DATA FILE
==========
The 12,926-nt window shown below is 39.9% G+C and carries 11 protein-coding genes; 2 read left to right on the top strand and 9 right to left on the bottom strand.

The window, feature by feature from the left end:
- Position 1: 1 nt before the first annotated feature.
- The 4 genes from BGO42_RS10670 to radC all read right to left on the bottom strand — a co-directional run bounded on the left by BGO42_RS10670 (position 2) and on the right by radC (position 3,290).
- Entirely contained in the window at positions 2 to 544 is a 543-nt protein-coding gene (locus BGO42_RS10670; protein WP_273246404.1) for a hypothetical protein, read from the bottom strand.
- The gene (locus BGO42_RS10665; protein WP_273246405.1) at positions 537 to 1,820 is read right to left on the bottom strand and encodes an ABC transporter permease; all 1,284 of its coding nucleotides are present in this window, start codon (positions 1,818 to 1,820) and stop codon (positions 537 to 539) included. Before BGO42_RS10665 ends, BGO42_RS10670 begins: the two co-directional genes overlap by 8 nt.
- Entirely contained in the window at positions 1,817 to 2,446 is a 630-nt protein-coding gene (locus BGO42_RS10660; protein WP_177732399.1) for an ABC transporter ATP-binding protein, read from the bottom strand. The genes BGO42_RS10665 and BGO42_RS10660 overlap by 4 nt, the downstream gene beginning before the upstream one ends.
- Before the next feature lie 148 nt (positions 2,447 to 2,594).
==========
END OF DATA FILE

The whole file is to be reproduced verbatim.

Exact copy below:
The 12,926-nt window shown below is 39.9% G+C and carries 11 protein-coding genes; 2 read left to right on the top strand and 9 right to left on the bottom strand.

The window, feature by feature from the left end:
- Position 1: 1 nt before the first annotated feature.
- The 4 genes from BGO42_RS10670 to radC all read right to left on the bottom strand — a co-directional run bounded on the left by BGO42_RS10670 (position 2) and on the right by radC (position 3,290).
- Entirely contained in the window at positions 2 to 544 is a 543-nt protein-coding gene (locus BGO42_RS10670; protein WP_273246404.1) for a hypothetical protein, read from the bottom strand.
- The gene (locus BGO42_RS10665; protein WP_273246405.1) at positions 537 to 1,820 is read right to left on the bottom strand and encodes an ABC transporter permease; all 1,284 of its coding nucleotides are present in this window, start codon (positions 1,818 to 1,820) and stop codon (positions 537 to 539) included. Before BGO42_RS10665 ends, BGO42_RS10670 begins: the two co-directional genes overlap by 8 nt.
- Entirely contained in the window at positions 1,817 to 2,446 is a 630-nt protein-coding gene (locus BGO42_RS10660; protein WP_177732399.1) for an ABC transporter ATP-binding protein, read from the bottom strand. The genes BGO42_RS10665 and BGO42_RS10660 overlap by 4 nt, the downstream gene beginning before the upstream one ends.
- Before the next feature lie 148 nt (positions 2,447 to 2,594).